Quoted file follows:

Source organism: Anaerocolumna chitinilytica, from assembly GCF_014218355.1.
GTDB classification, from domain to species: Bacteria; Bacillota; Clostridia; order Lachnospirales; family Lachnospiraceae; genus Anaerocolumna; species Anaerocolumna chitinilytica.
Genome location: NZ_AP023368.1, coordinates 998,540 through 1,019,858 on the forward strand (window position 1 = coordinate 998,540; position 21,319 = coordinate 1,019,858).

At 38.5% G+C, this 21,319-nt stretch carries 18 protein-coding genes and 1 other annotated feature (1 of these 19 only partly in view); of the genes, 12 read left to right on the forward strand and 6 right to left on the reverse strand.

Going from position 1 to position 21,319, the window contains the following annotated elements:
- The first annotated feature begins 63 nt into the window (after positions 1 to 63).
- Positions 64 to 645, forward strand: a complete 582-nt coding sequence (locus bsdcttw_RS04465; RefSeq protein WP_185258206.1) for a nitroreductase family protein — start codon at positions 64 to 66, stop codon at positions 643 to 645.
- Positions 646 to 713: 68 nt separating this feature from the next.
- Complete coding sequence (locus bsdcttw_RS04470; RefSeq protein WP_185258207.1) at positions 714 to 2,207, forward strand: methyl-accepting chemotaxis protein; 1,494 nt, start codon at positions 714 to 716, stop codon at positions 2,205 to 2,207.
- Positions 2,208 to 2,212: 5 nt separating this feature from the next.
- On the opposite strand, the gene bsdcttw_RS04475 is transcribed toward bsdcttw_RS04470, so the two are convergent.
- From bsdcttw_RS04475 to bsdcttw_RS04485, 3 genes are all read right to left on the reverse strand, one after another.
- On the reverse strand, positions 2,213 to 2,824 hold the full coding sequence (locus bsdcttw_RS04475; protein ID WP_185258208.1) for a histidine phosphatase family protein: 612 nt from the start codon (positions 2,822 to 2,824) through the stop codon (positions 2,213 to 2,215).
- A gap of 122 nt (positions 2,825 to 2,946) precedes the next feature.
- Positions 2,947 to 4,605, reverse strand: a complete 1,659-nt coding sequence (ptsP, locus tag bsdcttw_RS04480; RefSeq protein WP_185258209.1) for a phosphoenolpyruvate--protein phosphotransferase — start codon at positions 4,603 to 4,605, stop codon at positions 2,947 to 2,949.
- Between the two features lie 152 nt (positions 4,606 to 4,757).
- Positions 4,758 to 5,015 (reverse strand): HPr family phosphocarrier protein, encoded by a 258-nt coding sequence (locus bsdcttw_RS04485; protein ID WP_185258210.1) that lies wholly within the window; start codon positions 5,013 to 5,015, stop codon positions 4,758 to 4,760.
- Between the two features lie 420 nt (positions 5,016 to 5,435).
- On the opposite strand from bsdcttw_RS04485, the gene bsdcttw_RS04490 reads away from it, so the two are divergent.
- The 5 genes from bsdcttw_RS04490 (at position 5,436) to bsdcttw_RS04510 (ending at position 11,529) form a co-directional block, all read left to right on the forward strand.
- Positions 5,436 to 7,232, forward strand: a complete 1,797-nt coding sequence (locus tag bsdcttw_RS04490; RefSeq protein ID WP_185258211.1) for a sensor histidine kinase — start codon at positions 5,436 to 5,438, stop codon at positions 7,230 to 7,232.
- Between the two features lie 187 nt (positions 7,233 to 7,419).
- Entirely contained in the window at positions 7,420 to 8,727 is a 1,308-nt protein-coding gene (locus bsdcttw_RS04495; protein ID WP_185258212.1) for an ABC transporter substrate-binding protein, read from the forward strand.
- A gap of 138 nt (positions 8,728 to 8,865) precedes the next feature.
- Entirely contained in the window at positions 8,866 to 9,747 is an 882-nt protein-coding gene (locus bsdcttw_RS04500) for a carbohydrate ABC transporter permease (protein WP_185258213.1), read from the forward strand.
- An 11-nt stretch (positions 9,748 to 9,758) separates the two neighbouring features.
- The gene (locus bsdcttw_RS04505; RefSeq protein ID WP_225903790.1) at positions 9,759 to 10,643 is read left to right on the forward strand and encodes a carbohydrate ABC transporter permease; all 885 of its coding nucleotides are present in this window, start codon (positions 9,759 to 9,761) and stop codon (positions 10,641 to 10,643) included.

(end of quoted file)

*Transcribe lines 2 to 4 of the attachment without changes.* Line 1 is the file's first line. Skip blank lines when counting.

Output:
GTDB classification, from domain to species: Bacteria; Bacillota; Clostridia; order Lachnospirales; family Lachnospiraceae; genus Anaerocolumna; species Anaerocolumna chitinilytica.
Genome location: NZ_AP023368.1, coordinates 998,540 through 1,019,858 on the forward strand (window position 1 = coordinate 998,540; position 21,319 = coordinate 1,019,858).

At 38.5% G+C, this 21,319-nt stretch carries 18 protein-coding genes and 1 other annotated feature (1 of these 19 only partly in view); of the genes, 12 read left to right on the forward strand and 6 right to left on the reverse strand.